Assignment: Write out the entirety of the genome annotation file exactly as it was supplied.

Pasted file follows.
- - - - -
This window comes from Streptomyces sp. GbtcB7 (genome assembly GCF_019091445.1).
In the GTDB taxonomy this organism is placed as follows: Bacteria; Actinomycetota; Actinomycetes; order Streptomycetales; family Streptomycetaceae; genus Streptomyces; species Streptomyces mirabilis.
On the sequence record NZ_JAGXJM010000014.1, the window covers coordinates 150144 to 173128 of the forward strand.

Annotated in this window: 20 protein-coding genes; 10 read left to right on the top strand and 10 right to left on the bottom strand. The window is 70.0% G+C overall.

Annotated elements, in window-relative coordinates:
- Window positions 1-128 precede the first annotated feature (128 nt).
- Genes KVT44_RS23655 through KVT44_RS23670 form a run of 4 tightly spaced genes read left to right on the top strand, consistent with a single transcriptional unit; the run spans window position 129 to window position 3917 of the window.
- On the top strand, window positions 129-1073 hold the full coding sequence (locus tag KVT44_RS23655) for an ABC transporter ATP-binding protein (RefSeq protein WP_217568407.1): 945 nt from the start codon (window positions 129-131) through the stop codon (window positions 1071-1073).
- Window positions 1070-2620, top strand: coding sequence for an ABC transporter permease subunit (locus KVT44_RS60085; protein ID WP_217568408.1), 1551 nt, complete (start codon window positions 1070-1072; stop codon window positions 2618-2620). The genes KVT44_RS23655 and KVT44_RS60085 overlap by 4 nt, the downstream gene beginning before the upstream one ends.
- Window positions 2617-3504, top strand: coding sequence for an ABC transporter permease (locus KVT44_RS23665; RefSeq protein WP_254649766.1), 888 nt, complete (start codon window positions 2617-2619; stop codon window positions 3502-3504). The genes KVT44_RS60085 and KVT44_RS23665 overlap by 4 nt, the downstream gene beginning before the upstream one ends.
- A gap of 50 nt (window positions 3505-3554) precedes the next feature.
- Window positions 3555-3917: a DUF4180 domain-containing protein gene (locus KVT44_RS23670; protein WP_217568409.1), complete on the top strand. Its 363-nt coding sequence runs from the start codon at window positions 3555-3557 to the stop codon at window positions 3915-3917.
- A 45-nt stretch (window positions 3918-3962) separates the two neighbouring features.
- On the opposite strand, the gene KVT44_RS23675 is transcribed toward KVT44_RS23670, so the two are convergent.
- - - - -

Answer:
This window comes from Streptomyces sp. GbtcB7 (genome assembly GCF_019091445.1).
In the GTDB taxonomy this organism is placed as follows: Bacteria; Actinomycetota; Actinomycetes; order Streptomycetales; family Streptomycetaceae; genus Streptomyces; species Streptomyces mirabilis.
On the sequence record NZ_JAGXJM010000014.1, the window covers coordinates 150144 to 173128 of the forward strand.

Annotated in this window: 20 protein-coding genes; 10 read left to right on the top strand and 10 right to left on the bottom strand. The window is 70.0% G+C overall.

Annotated elements, in window-relative coordinates:
- Window positions 1-128 precede the first annotated feature (128 nt).
- Genes KVT44_RS23655 through KVT44_RS23670 form a run of 4 tightly spaced genes read left to right on the top strand, consistent with a single transcriptional unit; the run spans window position 129 to window position 3917 of the window.
- On the top strand, window positions 129-1073 hold the full coding sequence (locus tag KVT44_RS23655) for an ABC transporter ATP-binding protein (RefSeq protein WP_217568407.1): 945 nt from the start codon (window positions 129-131) through the stop codon (window positions 1071-1073).
- Window positions 1070-2620, top strand: coding sequence for an ABC transporter permease subunit (locus KVT44_RS60085; protein ID WP_217568408.1), 1551 nt, complete (start codon window positions 1070-1072; stop codon window positions 2618-2620). The genes KVT44_RS23655 and KVT44_RS60085 overlap by 4 nt, the downstream gene beginning before the upstream one ends.
- Window positions 2617-3504, top strand: coding sequence for an ABC transporter permease (locus KVT44_RS23665; RefSeq protein WP_254649766.1), 888 nt, complete (start codon window positions 2617-2619; stop codon window positions 3502-3504). The genes KVT44_RS60085 and KVT44_RS23665 overlap by 4 nt, the downstream gene beginning before the upstream one ends.
- A gap of 50 nt (window positions 3505-3554) precedes the next feature.
- Window positions 3555-3917: a DUF4180 domain-containing protein gene (locus KVT44_RS23670; protein WP_217568409.1), complete on the top strand. Its 363-nt coding sequence runs from the start codon at window positions 3555-3557 to the stop codon at window positions 3915-3917.
- A 45-nt stretch (window positions 3918-3962) separates the two neighbouring features.
- On the opposite strand, the gene KVT44_RS23675 is transcribed toward KVT44_RS23670, so the two are convergent.